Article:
Kamala Harris has created history by becoming the first woman Vice President-elect of the United States of America. Her ethnic connection to Jamaica and India has found a soft spot among people of colour worldwide. Praised and congratulations are flowing in for her from all corners.
The composite, which is being shared on social media includes a design by Bria Goeller, which depicts Kamala Harris shadowing Ruby Bridges famous walk, immortalised in the 1964 painting The Problem We All Live With by Norman Rockwell. Ruby Bridges is an American civil rights activist. She was the first African-American child to desegregate the all-white William Frantz Elementary School in Louisiana during the New Orleans school desegregation crisis on 14 November 1960.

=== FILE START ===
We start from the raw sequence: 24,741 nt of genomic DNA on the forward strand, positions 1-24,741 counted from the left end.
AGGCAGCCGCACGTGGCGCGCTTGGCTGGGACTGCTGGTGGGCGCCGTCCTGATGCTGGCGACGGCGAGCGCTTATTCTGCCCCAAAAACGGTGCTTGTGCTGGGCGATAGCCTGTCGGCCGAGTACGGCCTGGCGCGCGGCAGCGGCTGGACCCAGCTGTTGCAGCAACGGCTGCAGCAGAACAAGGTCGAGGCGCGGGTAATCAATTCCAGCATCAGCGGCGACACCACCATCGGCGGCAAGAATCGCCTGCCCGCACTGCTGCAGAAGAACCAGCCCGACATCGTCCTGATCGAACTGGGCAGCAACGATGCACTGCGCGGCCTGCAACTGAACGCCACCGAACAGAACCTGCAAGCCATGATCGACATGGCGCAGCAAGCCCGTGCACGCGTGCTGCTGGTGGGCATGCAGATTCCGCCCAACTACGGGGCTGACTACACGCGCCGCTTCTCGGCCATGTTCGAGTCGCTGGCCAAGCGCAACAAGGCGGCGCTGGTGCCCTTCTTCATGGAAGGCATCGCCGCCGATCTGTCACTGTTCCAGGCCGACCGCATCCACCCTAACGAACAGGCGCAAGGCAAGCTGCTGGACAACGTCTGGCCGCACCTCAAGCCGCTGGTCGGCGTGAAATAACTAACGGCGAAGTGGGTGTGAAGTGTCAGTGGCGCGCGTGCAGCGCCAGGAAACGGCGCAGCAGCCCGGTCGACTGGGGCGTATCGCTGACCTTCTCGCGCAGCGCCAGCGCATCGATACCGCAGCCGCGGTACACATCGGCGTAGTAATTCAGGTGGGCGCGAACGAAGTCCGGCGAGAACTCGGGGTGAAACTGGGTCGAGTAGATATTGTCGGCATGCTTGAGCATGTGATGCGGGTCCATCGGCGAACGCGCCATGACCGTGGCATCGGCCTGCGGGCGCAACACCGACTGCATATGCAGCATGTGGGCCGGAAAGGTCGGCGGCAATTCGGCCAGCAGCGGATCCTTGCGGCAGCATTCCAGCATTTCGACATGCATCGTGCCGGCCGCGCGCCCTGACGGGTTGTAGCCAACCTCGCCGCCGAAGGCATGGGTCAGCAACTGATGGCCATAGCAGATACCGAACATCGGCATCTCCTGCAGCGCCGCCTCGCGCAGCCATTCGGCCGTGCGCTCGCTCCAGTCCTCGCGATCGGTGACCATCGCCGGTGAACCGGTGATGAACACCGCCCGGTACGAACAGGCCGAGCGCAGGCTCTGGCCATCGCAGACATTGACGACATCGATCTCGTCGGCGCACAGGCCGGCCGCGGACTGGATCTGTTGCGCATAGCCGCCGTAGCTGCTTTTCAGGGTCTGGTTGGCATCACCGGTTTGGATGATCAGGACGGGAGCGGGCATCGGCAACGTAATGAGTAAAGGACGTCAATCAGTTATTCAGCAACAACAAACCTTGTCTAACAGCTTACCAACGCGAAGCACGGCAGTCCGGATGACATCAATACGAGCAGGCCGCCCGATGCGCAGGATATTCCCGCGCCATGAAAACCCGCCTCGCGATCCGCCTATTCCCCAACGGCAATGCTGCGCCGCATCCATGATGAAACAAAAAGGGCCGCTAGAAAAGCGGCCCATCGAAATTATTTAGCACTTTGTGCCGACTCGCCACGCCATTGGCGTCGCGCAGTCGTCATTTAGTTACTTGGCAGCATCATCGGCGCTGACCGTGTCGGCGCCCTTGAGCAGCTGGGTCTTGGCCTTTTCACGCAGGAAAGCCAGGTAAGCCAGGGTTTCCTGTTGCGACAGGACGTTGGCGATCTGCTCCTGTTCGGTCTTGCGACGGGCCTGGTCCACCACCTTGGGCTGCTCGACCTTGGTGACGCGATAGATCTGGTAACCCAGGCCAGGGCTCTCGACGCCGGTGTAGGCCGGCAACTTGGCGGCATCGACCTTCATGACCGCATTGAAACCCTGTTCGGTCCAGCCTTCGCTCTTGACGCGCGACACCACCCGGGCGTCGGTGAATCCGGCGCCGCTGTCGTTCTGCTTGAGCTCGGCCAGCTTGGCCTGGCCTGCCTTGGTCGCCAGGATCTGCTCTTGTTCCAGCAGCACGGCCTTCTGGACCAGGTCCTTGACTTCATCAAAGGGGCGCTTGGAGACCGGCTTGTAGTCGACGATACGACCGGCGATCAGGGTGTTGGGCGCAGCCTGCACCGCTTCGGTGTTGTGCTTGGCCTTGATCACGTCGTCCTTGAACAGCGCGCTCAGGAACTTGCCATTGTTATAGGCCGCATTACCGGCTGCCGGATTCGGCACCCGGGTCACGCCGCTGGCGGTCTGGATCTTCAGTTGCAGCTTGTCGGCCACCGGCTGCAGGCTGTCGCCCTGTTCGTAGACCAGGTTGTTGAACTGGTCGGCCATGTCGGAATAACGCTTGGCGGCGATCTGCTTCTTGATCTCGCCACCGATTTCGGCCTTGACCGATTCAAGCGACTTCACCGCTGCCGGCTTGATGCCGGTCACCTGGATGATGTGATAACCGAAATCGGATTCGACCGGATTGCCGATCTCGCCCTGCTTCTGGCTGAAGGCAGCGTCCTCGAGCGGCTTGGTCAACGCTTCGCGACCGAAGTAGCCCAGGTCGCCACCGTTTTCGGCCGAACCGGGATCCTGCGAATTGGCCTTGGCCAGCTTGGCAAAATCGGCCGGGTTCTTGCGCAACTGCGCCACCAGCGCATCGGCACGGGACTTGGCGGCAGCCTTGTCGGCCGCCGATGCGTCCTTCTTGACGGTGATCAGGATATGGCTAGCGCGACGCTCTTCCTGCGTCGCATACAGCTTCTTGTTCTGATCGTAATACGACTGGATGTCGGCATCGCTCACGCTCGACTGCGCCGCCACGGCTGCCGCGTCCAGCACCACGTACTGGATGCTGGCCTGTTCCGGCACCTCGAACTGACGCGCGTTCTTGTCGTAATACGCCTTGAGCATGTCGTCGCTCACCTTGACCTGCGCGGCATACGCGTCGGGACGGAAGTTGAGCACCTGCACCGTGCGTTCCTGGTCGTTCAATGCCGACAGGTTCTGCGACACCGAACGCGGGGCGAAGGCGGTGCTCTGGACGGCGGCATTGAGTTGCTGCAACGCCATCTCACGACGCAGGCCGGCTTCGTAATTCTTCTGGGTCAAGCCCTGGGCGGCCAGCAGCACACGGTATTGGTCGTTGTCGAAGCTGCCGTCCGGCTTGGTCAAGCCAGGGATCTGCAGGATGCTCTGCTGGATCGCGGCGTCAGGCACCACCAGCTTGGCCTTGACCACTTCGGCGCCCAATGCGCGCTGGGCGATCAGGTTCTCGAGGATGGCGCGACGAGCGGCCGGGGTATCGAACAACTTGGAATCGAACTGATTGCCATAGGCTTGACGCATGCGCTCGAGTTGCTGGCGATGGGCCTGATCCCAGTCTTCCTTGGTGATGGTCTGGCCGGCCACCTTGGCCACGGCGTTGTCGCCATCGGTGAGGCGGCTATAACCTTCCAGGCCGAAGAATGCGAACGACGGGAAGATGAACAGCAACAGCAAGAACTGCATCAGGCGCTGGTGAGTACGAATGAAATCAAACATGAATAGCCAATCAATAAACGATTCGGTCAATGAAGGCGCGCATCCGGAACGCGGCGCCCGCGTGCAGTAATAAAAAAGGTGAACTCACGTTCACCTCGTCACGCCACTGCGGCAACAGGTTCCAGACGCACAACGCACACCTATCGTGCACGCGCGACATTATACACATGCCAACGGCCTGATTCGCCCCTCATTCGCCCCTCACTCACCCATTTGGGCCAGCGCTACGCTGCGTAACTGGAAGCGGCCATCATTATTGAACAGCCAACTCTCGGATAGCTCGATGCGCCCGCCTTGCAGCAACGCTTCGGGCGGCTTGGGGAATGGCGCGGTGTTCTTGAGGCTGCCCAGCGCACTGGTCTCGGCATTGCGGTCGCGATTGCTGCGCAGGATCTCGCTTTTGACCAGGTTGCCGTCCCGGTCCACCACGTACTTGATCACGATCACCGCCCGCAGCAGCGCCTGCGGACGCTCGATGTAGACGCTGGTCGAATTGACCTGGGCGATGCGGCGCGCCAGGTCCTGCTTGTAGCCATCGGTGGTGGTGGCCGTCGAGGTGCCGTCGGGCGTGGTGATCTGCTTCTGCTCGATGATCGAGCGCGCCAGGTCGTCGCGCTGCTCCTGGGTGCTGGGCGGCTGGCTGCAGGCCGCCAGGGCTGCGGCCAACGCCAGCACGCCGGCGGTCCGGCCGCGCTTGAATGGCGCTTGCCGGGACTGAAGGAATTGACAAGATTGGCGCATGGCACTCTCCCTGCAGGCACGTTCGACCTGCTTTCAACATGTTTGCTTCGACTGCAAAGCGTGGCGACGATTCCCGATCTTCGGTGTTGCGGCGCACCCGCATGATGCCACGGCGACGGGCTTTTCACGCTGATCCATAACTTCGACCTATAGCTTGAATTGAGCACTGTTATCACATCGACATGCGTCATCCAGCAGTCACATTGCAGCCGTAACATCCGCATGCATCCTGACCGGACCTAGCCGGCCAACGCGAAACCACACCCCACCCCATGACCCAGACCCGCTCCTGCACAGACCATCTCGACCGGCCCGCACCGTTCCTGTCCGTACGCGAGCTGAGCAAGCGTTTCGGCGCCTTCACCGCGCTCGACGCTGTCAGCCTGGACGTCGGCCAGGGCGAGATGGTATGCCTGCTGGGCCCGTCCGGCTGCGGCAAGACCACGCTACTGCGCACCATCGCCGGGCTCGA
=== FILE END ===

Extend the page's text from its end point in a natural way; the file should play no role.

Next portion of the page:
Rosa Parks was an American activist in the civil rights movement best known for her pivotal role in the Montgomery bus boycott. The United States Congress has called her “the first lady of civil rights” and “the mother of the freedom movement”.
On December 1, 1955, in Montgomery, Alabama, Parks rejected bus driver James F. Blake’s order to relinquish her seat in the “coloured section” to a white passenger, after the whites-only section was filled. Parks was not the first person to resist bus segregation
One of these posts was by Sr Rose Pacatte, Founding Director of the Pauline Center for Media Studies used Facebook to highlight the signficance of the election of Kamala Harris.
In her post she said which carried the quote by Goeller“Rosa sat, so Ruby could walk, so Kamala could run”, Sr Pacette said “a woman of color, of Jamaican-Indian parentage will hold the second highest office in the land. I am incredibly moved. “Women hold up half the sky.” When women are involved, problems get solved.”